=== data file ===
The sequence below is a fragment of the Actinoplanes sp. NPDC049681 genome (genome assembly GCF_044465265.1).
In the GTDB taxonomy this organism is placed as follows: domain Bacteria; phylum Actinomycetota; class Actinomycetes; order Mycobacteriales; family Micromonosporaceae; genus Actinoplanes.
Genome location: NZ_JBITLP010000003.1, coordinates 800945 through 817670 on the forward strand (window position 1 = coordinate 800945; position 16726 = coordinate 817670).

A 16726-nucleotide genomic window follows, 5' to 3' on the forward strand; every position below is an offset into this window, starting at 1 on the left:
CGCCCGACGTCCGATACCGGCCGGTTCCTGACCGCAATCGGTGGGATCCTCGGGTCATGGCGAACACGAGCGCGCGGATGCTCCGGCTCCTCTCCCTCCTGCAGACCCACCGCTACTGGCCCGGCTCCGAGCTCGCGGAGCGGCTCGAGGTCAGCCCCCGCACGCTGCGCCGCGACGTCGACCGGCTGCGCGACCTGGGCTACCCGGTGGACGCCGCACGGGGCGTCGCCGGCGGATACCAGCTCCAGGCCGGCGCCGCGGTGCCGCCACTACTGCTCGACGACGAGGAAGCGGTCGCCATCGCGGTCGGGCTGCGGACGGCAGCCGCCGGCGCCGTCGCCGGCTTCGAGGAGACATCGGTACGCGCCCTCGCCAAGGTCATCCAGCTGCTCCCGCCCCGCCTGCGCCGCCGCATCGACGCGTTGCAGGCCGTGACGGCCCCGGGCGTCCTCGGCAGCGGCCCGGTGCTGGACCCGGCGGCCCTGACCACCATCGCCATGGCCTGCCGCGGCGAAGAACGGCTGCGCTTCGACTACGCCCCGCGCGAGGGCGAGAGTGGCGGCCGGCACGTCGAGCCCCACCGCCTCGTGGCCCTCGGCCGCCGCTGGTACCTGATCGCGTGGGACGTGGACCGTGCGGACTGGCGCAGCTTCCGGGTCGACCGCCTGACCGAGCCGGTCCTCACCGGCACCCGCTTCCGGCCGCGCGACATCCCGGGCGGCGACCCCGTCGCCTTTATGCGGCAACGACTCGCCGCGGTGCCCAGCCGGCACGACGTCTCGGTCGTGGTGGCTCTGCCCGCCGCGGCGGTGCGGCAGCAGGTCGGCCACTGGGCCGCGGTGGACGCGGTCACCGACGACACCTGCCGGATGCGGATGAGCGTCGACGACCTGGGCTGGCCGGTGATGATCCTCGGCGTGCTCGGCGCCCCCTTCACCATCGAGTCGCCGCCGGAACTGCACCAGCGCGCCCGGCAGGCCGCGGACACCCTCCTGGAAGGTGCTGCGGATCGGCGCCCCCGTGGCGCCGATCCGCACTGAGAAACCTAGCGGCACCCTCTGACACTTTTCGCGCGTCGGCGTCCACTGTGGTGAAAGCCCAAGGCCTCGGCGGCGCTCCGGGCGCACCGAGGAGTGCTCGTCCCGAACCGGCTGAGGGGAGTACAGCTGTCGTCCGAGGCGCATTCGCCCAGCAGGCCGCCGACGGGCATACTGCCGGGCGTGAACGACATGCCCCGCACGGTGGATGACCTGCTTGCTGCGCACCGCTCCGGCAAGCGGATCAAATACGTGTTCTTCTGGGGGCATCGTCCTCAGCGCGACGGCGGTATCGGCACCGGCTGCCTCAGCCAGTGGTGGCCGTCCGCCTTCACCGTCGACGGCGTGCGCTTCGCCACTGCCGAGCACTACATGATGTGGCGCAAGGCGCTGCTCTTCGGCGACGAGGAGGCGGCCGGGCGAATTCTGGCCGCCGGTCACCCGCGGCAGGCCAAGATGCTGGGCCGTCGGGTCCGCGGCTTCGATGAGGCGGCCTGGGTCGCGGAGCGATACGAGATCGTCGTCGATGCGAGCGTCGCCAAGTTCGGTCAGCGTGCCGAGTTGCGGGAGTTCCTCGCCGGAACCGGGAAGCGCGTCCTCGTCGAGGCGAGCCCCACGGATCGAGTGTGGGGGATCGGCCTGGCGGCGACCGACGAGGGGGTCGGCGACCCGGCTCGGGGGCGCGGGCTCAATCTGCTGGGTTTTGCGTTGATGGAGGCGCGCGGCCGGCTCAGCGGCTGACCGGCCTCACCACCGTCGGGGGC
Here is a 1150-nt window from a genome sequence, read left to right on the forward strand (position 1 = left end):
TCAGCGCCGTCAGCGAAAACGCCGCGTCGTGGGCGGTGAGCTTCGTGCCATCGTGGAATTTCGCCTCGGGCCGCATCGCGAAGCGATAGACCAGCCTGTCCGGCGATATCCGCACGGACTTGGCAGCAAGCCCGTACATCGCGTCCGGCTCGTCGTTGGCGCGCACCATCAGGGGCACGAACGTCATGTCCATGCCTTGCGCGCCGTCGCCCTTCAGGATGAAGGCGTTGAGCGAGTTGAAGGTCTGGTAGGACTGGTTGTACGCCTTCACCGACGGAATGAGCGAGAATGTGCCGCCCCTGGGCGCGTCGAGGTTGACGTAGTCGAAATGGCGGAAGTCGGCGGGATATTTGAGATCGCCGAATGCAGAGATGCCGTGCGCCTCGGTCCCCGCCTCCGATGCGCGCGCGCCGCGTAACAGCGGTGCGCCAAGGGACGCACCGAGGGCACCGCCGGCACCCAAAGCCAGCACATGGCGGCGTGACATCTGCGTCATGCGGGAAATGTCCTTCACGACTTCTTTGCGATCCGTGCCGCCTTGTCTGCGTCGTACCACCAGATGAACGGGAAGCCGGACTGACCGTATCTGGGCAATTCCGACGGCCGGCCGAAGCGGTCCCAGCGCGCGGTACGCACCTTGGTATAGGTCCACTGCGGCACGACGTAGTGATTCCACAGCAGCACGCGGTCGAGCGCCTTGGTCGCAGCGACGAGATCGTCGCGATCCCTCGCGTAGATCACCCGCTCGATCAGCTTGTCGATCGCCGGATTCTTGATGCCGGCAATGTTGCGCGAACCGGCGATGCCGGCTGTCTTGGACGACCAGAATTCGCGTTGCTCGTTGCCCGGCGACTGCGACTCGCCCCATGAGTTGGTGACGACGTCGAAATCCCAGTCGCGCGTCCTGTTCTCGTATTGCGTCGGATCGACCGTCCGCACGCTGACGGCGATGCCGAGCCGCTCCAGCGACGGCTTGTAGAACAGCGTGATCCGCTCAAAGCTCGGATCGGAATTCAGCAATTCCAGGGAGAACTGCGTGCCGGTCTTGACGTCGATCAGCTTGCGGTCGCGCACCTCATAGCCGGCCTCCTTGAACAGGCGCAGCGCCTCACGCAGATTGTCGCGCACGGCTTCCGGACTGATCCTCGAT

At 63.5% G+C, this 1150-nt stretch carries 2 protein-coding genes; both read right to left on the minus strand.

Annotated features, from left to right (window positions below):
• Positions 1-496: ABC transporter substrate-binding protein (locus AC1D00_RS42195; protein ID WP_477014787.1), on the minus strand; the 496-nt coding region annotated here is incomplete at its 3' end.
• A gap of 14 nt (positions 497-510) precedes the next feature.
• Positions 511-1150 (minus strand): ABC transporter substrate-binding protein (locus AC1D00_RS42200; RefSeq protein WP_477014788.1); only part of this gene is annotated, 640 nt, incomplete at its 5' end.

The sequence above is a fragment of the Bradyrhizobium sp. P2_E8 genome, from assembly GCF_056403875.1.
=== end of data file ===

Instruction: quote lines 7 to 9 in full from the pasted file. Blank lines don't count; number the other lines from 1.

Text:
TCAGCGCCGTCAGCGAAAACGCCGCGTCGTGGGCGGTGAGCTTCGTGCCATCGTGGAATTTCGCCTCGGGCCGCATCGCGAAGCGATAGACCAGCCTGTCCGGCGATATCCGCACGGACTTGGCAGCAAGCCCGTACATCGCGTCCGGCTCGTCGTTGGCGCGCACCATCAGGGGCACGAACGTCATGTCCATGCCTTGCGCGCCGTCGCCCTTCAGGATGAAGGCGTTGAGCGAGTTGAAGGTCTGGTAGGACTGGTTGTACGCCTTCACCGACGGAATGAGCGAGAATGTGCCGCCCCTGGGCGCGTCGAGGTTGACGTAGTCGAAATGGCGGAAGTCGGCGGGATATTTGAGATCGCCGAATGCAGAGATGCCGTGCGCCTCGGTCCCCGCCTCCGATGCGCGCGCGCCGCGTAACAGCGGTGCGCCAAGGGACGCACCGAGGGCACCGCCGGCACCCAAAGCCAGCACATGGCGGCGTGACATCTGCGTCATGCGGGAAATGTCCTTCACGACTTCTTTGCGATCCGTGCCGCCTTGTCTGCGTCGTACCACCAGATGAACGGGAAGCCGGACTGACCGTATCTGGGCAATTCCGACGGCCGGCCGAAGCGGTCCCAGCGCGCGGTACGCACCTTGGTATAGGTCCACTGCGGCACGACGTAGTGATTCCACAGCAGCACGCGGTCGAGCGCCTTGGTCGCAGCGACGAGATCGTCGCGATCCCTCGCGTAGATCACCCGCTCGATCAGCTTGTCGATCGCCGGATTCTTGATGCCGGCAATGTTGCGCGAACCGGCGATGCCGGCTGTCTTGGACGACCAGAATTCGCGTTGCTCGTTGCCCGGCGACTGCGACTCGCCCCATGAGTTGGTGACGACGTCGAAATCCCAGTCGCGCGTCCTGTTCTCGTATTGCGTCGGATCGACCGTCCGCACGCTGACGGCGATGCCGAGCCGCTCCAGCGACGGCTTGTAGAACAGCGTGATCCGCTCAAAGCTCGGATCGGAATTCAGCAATTCCAGGGAGAACTGCGTGCCGGTCTTGACGTCGATCAGCTTGCGGTCGCGCACCTCATAGCCGGCCTCCTTGAACAGGCGCAGCGCCTCACGCAGATTGTCGCGCACGGCTTCCGGACTGATCCTCGAT

At 63.5% G+C, this 1150-nt stretch carries 2 protein-coding genes; both read right to left on the minus strand.

Annotated features, from left to right (window positions below):